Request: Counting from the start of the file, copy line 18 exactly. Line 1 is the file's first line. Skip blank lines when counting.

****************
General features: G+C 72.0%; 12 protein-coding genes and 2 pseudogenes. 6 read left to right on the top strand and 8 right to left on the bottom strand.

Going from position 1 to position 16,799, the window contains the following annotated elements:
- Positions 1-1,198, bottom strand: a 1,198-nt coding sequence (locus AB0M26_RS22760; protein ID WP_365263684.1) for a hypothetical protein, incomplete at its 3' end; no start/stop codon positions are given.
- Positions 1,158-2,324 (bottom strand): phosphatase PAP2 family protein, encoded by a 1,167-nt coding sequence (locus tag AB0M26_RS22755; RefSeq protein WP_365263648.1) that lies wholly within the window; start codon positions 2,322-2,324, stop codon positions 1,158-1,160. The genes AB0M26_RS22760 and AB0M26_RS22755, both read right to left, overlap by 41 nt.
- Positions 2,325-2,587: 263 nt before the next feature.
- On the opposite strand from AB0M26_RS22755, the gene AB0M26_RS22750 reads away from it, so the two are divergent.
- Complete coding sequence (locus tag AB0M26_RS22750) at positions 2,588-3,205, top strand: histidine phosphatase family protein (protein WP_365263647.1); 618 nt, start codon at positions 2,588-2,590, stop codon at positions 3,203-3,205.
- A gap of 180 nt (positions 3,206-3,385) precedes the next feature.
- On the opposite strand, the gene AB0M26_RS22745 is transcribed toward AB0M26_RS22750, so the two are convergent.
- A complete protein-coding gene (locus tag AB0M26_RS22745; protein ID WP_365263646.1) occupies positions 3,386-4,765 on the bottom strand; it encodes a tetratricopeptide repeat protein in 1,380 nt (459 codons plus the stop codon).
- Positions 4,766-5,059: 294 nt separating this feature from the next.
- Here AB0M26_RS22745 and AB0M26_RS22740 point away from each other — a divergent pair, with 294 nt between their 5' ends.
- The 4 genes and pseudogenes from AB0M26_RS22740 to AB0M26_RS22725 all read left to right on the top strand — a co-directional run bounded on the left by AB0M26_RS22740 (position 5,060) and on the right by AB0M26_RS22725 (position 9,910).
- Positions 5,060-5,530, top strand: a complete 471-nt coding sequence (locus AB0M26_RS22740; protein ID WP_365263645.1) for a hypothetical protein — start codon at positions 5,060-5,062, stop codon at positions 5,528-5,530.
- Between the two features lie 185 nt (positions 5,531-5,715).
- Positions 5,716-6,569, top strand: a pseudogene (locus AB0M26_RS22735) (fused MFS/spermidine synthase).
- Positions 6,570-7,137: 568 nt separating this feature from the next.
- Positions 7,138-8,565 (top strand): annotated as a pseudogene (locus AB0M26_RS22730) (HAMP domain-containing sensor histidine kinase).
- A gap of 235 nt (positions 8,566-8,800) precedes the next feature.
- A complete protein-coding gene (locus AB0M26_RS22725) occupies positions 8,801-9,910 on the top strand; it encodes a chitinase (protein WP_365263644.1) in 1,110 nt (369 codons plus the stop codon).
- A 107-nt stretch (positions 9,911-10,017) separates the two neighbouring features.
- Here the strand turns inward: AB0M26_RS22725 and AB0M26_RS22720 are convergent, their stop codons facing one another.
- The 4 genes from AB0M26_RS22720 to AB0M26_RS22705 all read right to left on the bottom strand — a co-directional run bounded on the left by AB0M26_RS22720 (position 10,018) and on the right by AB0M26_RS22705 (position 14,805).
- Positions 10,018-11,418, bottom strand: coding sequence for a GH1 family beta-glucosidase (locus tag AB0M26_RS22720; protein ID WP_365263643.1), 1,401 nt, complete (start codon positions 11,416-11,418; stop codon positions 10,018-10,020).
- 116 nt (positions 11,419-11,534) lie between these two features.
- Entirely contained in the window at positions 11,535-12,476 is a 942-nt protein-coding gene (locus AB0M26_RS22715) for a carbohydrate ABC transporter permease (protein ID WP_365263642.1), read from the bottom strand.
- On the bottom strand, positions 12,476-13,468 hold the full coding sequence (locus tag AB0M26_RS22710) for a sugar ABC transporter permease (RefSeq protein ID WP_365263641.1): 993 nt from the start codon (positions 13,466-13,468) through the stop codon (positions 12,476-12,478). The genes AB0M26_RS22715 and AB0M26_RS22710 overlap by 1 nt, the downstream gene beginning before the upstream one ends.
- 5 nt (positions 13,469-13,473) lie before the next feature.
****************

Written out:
- Positions 7,138-8,565 (top strand): annotated as a pseudogene (locus AB0M26_RS22730) (HAMP domain-containing sensor histidine kinase).